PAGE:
Wednesday, July 13, 2016
Mobile casino tournaments launch at 9 MGM resorts
(Las Vegas) MGM Resorts International announced today that it has launched a mobile platform through which customers at nine of its Las Vegas resorts will be able to gamble with real money in tournament games. On the platform, called easyPLAY Mobile Tournaments, customers will be able to win cash and other prizes in regular tournaments of casino games such as slots, bingo and video poker, in addition to free-to-play games. The platform was developed by Las Vegas-based mobile gaming company oneLIVE inc. J.D. Morris, Vegas Inc. (CDC Newsroom)

IGT and Sands Bethlehem Complete Live ETG Cabinets Installation

(Atlantic City) Local 54 of the Unite-HERE union will join other protesters on Wednesday outside the Fifth Avenue office of Carl Icahn. They also plan to target presumptive Republican presidential nominee Donald Trump. Associated Press (CDC Newsroom)

(Pennsylvania) State government began operating Tuesday under a $31 billion election-year spending bill that nevertheless lacks the tax collections to sustain it for the entire fiscal year, and lawmakers say they are scrambling to fix that before it draws a lawsuit or bond downgrade. Marc Levy, Associated Press (CDC Newsroom)

(Nevada) The owner of the shuttered Cal Neva Lodge & Casino has filed for bankruptcy, jeopardizing plans once again plans to reopen the most historic resort on the shore of north Lake Tahoe.
Associated Press (CDC Newsroom)

(Idaho) The Kootenai River Inn and Casino recently installed slot machines that accept Canadian money. Taylor Viydo, KREM2
(Iowa) Wild Rose Casinos plunked down a $40 million investment on a glitzy gambling complex here, and so far, its bet on rural Iowa is paying off. William Petroski, The Des Moines Register
(Arizona) Officials of the Tohono O'odham Nation were discussing possible sites for a casino in Maricopa County even as tribes were telling voters in 2002 there would be no new tribal gaming in the Phoenix area if they approve a ballot measure. Howard Fischer, Arizona Capitol Times
(Las Vegas) Fears of a "Brexit effect" hurting the World Series of Poker proved to be unfounded, a tournament official said Tuesday, after the Main Event in Las Vegas saw a big increase in the number of players from the United Kingdom. Ken Ritter, Associated Press (CDC Newsroom)
(National - eSports) ESPNwill be airing 18 hours of eSports programming on ESPN2 and ESPNU on Sunday, July 17. This will mark the first time ESPN will air an entire eSports block on its major networks. Alex Gilyadov, engadget
(West Virginia - Lottery)West Virginia Lottery officials are closely monitoring legislation making its way through the Pennsylvania General Assembly that would significantly expand legalized gambling in that state. Phil Kabler, Chareston Gazette-Mail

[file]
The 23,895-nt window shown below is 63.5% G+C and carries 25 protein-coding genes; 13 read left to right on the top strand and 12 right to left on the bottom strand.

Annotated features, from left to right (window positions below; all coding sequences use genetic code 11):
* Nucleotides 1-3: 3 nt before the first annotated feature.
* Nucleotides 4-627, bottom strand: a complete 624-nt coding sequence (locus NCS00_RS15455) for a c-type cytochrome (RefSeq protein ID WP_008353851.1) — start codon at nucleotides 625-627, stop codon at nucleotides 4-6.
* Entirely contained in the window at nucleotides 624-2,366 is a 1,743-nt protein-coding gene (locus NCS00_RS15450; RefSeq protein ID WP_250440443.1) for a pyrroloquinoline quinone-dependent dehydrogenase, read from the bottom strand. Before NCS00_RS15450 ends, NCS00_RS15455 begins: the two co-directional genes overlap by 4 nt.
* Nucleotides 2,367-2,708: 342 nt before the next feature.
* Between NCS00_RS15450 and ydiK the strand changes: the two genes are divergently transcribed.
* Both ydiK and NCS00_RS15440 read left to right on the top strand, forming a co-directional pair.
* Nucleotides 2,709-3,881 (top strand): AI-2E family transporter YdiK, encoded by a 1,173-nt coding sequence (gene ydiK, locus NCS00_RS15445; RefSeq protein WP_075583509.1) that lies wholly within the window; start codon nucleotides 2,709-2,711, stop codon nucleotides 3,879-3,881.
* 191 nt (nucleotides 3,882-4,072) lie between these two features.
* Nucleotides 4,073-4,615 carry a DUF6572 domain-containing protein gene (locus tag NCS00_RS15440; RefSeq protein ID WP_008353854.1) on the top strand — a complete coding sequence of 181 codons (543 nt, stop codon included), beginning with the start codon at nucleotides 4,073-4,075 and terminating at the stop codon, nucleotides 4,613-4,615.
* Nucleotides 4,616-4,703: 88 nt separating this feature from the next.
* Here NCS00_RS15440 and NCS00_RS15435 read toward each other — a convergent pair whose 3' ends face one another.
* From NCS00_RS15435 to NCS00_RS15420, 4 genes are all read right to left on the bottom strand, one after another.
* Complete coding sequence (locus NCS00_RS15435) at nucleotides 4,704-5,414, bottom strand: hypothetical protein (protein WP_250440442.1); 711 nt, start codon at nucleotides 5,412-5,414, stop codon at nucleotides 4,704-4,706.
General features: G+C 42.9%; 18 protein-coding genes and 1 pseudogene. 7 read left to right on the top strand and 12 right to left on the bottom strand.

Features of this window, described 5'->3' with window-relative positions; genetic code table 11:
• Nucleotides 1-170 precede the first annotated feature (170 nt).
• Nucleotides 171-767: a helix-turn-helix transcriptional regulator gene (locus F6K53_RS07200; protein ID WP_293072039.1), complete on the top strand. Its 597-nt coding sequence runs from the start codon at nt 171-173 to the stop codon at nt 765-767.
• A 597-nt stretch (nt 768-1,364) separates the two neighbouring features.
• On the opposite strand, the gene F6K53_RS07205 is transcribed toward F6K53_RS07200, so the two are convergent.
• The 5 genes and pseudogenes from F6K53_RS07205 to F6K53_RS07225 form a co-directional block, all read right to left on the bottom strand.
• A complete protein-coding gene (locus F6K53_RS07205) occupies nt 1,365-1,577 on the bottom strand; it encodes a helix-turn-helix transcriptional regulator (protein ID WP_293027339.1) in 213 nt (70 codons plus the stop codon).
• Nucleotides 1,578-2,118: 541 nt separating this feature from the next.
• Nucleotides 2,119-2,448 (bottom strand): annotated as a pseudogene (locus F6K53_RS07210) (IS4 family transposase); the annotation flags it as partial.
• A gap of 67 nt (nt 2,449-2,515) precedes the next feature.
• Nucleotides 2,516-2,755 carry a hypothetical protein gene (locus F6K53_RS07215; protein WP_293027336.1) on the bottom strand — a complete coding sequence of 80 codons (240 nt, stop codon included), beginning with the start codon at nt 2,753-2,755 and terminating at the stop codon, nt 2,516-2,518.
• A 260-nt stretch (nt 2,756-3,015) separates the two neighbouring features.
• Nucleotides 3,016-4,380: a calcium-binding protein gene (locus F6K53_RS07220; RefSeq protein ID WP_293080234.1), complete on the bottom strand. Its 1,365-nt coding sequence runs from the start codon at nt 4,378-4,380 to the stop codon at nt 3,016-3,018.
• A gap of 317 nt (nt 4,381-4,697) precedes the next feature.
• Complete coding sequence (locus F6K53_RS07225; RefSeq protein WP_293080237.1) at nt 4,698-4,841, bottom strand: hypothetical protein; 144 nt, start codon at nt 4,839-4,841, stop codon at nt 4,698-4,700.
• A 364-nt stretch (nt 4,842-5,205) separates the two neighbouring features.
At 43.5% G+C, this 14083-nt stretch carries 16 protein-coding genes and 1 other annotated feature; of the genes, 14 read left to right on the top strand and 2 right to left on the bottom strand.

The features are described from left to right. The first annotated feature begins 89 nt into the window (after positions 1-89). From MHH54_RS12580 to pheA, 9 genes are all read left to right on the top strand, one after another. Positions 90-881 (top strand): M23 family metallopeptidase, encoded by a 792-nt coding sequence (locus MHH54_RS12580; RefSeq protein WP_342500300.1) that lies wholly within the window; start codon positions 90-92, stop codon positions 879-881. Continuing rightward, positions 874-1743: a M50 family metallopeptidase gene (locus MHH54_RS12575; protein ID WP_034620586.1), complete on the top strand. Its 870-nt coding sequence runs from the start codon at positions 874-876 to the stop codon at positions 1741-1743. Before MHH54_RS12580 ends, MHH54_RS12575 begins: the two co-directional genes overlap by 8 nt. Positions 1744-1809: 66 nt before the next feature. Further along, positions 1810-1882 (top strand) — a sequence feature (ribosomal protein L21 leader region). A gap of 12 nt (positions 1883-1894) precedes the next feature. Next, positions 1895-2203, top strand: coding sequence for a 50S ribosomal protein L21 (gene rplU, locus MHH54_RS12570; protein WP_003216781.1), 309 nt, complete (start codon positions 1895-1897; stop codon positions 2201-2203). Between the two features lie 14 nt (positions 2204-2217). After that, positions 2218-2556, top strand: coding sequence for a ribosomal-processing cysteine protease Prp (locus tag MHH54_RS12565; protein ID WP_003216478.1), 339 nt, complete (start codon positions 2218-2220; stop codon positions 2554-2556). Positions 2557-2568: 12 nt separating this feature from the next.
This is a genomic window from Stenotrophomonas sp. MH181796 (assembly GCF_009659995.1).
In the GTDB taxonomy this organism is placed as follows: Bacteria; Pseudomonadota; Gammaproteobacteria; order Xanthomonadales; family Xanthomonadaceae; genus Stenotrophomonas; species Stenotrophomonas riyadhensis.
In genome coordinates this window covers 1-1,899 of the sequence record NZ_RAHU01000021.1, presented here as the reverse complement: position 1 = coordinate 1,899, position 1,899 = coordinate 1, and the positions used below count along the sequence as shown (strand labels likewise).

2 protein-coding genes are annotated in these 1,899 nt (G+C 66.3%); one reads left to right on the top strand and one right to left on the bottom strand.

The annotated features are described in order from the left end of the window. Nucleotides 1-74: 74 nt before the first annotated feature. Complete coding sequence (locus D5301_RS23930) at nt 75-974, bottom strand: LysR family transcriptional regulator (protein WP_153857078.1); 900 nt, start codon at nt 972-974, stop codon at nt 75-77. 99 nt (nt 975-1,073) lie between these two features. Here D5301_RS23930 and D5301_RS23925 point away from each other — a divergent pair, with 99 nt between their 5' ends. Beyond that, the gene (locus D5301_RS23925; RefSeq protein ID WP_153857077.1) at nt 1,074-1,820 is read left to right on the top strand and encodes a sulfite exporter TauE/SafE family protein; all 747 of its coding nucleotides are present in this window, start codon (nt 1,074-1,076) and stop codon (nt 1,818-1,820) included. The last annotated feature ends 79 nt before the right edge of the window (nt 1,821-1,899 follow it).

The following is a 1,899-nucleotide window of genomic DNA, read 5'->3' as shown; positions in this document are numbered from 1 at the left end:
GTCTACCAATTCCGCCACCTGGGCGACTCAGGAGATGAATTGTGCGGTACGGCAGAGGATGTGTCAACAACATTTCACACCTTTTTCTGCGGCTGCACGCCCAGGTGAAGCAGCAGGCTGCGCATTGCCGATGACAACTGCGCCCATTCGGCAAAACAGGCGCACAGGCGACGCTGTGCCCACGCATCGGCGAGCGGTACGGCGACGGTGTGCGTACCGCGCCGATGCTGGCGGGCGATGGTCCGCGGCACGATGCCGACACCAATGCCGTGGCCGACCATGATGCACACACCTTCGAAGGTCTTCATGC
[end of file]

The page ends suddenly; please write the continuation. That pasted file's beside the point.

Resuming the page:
(Europe - Sports) Surprise results in the first half of the Euro 2016 soccer tournament gave a boost to second-quarter profitability at GVC Holdings Plc, the online bookmaker that more than doubled in size with the takeover this year of Bwin.
Paul Jarvis, Bloomberg (CDC Newsroom)
(Macau) Macau's 16Q2 was the worst in five years, mainly because of VIP and weaker mass revenue, said Morgan Stanley in a report on Monday. Asia Gaming Brief
By Nick Sortal, CDC Gaming Reports
Sure, casinos are worried about revenues, but the entities they need approval from in order to operate - state governments - also are looking at what's best for their bottom line. And with that in mind, legislators are examining their strategies for taxing casinos. "We see it very much as an emerging issue," said Michael Pollock, managing director of Spectrum Gaming Group. Pollock will speak on a panel and Spectrum will help state leaders compare notes at the summer meeting of the National Council of Legislators from Gaming States, which runs July 29-31 in Boston. NCLGS is a non-partisan organization of state lawmakers who meet to discuss issues in regard to gaming. The organization does not support or oppose gaming. (more)
By Ana Swanson, The Washington Post
Many people think of gambling as a frivolous entertainment at best, or a corrupting sin at worst. But throughout history, there have been mathematicians and scientists who have seen the games you'd confront in a Las Vegas casino a very different way - as a playground for ideas where they can test out different notions of how the world works. That's the premise of a new book, "The Perfect Bet: How Science and Math Are Taking the Luck Out of Gambling." In the book, mathematician Adam Kucharski traces the long, tangled relationship of betting and science, from the origins of probability theory over a dice game to the kind of sophisticated counting techniques that have won MIT graduates millions in Vegas. (more)
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